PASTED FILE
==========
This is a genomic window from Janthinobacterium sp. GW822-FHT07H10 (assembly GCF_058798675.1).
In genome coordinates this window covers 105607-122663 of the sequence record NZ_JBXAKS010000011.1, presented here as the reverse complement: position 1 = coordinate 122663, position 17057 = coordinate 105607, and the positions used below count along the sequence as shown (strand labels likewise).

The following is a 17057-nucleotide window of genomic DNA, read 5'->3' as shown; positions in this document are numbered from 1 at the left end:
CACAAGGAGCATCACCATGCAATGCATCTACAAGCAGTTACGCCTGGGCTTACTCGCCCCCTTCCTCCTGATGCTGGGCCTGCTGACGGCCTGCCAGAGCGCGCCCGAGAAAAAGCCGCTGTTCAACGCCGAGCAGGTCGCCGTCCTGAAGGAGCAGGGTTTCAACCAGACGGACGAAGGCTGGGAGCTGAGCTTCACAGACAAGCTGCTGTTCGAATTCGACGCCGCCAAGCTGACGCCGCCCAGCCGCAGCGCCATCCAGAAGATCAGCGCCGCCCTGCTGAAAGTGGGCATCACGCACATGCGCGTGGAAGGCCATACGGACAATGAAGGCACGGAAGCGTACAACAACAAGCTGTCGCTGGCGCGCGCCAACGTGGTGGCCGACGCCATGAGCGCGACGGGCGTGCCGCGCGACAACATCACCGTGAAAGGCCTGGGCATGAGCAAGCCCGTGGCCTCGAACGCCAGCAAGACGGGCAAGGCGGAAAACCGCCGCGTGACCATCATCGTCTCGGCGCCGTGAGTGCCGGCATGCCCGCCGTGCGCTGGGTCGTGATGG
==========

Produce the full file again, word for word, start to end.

This is a genomic window from Janthinobacterium sp. GW822-FHT07H10 (assembly GCF_058798675.1).
In genome coordinates this window covers 105607-122663 of the sequence record NZ_JBXAKS010000011.1, presented here as the reverse complement: position 1 = coordinate 122663, position 17057 = coordinate 105607, and the positions used below count along the sequence as shown (strand labels likewise).

The following is a 17057-nucleotide window of genomic DNA, read 5'->3' as shown; positions in this document are numbered from 1 at the left end:
CACAAGGAGCATCACCATGCAATGCATCTACAAGCAGTTACGCCTGGGCTTACTCGCCCCCTTCCTCCTGATGCTGGGCCTGCTGACGGCCTGCCAGAGCGCGCCCGAGAAAAAGCCGCTGTTCAACGCCGAGCAGGTCGCCGTCCTGAAGGAGCAGGGTTTCAACCAGACGGACGAAGGCTGGGAGCTGAGCTTCACAGACAAGCTGCTGTTCGAATTCGACGCCGCCAAGCTGACGCCGCCCAGCCGCAGCGCCATCCAGAAGATCAGCGCCGCCCTGCTGAAAGTGGGCATCACGCACATGCGCGTGGAAGGCCATACGGACAATGAAGGCACGGAAGCGTACAACAACAAGCTGTCGCTGGCGCGCGCCAACGTGGTGGCCGACGCCATGAGCGCGACGGGCGTGCCGCGCGACAACATCACCGTGAAAGGCCTGGGCATGAGCAAGCCCGTGGCCTCGAACGCCAGCAAGACGGGCAAGGCGGAAAACCGCCGCGTGACCATCATCGTCTCGGCGCCGTGAGTGCCGGCATGCCCGCCGTGCGCTGGGTCGTGATGG